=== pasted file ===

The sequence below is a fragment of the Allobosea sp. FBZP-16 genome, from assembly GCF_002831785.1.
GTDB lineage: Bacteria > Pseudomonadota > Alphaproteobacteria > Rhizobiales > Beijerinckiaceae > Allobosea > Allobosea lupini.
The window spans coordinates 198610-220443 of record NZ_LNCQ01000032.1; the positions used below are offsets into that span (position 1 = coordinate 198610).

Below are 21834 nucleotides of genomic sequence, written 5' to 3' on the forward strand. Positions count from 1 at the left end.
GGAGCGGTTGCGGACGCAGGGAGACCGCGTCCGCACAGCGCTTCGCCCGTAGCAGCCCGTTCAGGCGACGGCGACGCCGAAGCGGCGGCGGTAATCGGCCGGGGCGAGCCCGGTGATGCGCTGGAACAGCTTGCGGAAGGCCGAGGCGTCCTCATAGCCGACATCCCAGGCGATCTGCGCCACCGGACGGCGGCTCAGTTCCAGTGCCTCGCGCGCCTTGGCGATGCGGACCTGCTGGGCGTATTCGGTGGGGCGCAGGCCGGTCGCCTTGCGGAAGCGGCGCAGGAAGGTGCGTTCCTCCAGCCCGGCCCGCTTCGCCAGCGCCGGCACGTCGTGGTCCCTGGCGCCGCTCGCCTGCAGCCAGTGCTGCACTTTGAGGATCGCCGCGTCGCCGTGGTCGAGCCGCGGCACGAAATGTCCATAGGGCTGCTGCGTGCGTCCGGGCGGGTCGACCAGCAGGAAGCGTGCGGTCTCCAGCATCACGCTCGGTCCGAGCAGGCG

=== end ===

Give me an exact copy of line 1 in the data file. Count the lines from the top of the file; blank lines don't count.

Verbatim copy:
The sequence below is a fragment of the Allobosea sp. FBZP-16 genome, from assembly GCF_002831785.1.